If there is sufficient seed it is best to sow it thinly in an outdoor seedbed. Grow the seedlings on for two years in the seedbed before planting them out into their permanent positions during the winter. Layering in spring - takes 18 months.Division of suckers in late winter. The suckers need to have been growing for 2 years before you dig them up, otherwise they will not have formed roots. They can be planted out straight into their permanent positions if required.
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Plants are hardy to about -35°c. All members of this genus have edible fruits and, whilst this is dry and uninteresting in some species, in many others it is sweet and juicy. Many of the species have potential for use in the garden as edible ornamentals. This species is particularly interesting because it is quite compact and produces an excellent quality quite large fruit[K]. The main draw-back to this genus is that birds adore the fruit and will often completely strip a tree before it is fully ripe[K]. This species loses its leaves early in the autumn, especially in dry years[K]. Closely related to, and included as a sub-species of A. alnifolia by most botanists.Hybridizes freely with other members of this genus. Grafting onto seedlings of A. lamarckii or Sorbus aucuparia is sometimes practised in order to avoid the potential problem of hybridizing.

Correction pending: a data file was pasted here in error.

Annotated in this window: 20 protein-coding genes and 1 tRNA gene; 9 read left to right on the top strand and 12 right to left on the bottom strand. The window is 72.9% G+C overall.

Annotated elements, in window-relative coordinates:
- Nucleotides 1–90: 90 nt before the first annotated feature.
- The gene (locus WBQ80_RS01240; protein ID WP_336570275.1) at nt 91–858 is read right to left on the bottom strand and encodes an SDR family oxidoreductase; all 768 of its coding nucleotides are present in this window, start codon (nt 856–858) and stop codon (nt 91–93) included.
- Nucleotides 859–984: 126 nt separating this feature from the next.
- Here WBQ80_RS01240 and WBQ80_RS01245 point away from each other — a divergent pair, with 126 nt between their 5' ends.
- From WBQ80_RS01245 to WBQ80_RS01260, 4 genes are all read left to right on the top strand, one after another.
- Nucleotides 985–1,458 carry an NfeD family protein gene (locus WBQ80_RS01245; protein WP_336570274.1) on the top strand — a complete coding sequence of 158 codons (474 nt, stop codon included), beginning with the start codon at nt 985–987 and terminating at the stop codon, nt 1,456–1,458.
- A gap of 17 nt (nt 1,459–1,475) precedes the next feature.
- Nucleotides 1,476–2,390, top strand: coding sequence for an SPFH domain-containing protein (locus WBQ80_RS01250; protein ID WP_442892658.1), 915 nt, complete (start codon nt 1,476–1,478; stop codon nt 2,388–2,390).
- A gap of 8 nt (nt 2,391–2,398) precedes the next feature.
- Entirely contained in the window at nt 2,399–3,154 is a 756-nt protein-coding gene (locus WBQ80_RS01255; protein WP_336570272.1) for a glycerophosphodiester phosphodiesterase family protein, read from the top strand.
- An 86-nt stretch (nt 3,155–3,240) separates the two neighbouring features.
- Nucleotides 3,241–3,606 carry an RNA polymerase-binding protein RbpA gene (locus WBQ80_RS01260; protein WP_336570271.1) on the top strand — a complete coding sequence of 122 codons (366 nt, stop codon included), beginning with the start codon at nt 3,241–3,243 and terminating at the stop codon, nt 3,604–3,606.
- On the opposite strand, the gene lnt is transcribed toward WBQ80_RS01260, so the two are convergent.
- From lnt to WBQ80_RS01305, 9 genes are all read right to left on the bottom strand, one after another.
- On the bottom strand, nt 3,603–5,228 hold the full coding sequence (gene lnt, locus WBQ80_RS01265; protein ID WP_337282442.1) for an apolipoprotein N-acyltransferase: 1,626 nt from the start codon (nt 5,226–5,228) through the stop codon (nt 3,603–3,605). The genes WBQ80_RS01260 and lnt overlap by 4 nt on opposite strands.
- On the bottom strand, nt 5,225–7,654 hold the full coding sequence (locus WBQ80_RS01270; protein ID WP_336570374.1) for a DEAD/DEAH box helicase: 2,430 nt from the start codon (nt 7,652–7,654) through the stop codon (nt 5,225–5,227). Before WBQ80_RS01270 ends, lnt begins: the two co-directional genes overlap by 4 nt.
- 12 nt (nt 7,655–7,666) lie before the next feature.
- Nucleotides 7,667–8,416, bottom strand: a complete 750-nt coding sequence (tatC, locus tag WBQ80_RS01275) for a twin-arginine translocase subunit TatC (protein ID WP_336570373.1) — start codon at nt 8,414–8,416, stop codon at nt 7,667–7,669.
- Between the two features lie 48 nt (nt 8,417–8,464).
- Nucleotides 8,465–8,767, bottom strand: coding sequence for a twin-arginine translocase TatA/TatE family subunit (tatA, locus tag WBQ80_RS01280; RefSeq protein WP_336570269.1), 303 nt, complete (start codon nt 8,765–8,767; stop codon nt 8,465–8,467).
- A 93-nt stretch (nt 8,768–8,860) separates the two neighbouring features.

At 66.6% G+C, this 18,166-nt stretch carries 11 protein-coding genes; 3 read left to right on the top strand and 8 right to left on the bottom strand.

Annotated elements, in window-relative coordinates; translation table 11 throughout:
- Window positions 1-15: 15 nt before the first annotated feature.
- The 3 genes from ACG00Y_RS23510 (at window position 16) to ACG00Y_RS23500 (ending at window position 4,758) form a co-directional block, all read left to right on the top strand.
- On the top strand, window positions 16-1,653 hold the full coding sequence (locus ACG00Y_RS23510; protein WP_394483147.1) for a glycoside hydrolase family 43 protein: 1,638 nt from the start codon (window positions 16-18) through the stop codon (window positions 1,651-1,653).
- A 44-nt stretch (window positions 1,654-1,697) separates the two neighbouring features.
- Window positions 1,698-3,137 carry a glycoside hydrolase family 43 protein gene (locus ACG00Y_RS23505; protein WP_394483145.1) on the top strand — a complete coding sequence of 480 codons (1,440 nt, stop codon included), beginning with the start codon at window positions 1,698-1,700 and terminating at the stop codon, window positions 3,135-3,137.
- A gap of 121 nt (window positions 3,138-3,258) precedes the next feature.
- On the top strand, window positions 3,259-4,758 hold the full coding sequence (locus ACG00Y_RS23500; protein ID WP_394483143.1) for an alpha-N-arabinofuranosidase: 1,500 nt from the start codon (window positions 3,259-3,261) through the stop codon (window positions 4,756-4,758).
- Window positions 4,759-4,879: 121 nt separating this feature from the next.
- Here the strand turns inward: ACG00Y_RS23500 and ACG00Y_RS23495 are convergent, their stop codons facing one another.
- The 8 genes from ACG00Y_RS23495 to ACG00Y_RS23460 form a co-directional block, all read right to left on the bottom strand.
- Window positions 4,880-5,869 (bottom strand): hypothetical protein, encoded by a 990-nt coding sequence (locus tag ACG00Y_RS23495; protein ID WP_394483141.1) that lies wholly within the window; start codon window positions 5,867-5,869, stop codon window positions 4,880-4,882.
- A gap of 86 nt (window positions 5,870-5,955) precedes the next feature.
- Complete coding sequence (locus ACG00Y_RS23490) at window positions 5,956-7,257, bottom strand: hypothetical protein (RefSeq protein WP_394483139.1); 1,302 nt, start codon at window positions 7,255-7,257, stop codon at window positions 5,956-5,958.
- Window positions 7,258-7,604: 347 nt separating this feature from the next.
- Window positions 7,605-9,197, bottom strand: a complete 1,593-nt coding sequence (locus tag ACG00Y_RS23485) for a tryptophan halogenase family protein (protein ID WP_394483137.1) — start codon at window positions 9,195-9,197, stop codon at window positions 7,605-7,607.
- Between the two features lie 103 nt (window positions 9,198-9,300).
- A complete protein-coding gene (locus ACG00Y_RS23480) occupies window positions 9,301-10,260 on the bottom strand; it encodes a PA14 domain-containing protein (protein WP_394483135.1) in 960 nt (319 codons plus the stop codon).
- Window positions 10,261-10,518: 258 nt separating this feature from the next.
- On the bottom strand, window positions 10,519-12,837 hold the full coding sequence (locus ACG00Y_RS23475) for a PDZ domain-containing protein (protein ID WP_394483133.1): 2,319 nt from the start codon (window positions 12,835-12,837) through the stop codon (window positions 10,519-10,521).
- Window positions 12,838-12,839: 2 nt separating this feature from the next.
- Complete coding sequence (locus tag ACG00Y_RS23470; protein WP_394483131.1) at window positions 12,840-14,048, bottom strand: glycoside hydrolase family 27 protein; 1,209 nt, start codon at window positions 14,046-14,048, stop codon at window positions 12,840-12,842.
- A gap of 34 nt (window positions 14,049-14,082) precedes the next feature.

Problems, pests & diseases
Associations & Interactions
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Polycultures & Guilds
There are no polycultures listed which include Amelanchier alnifolia semiintegrifolia.
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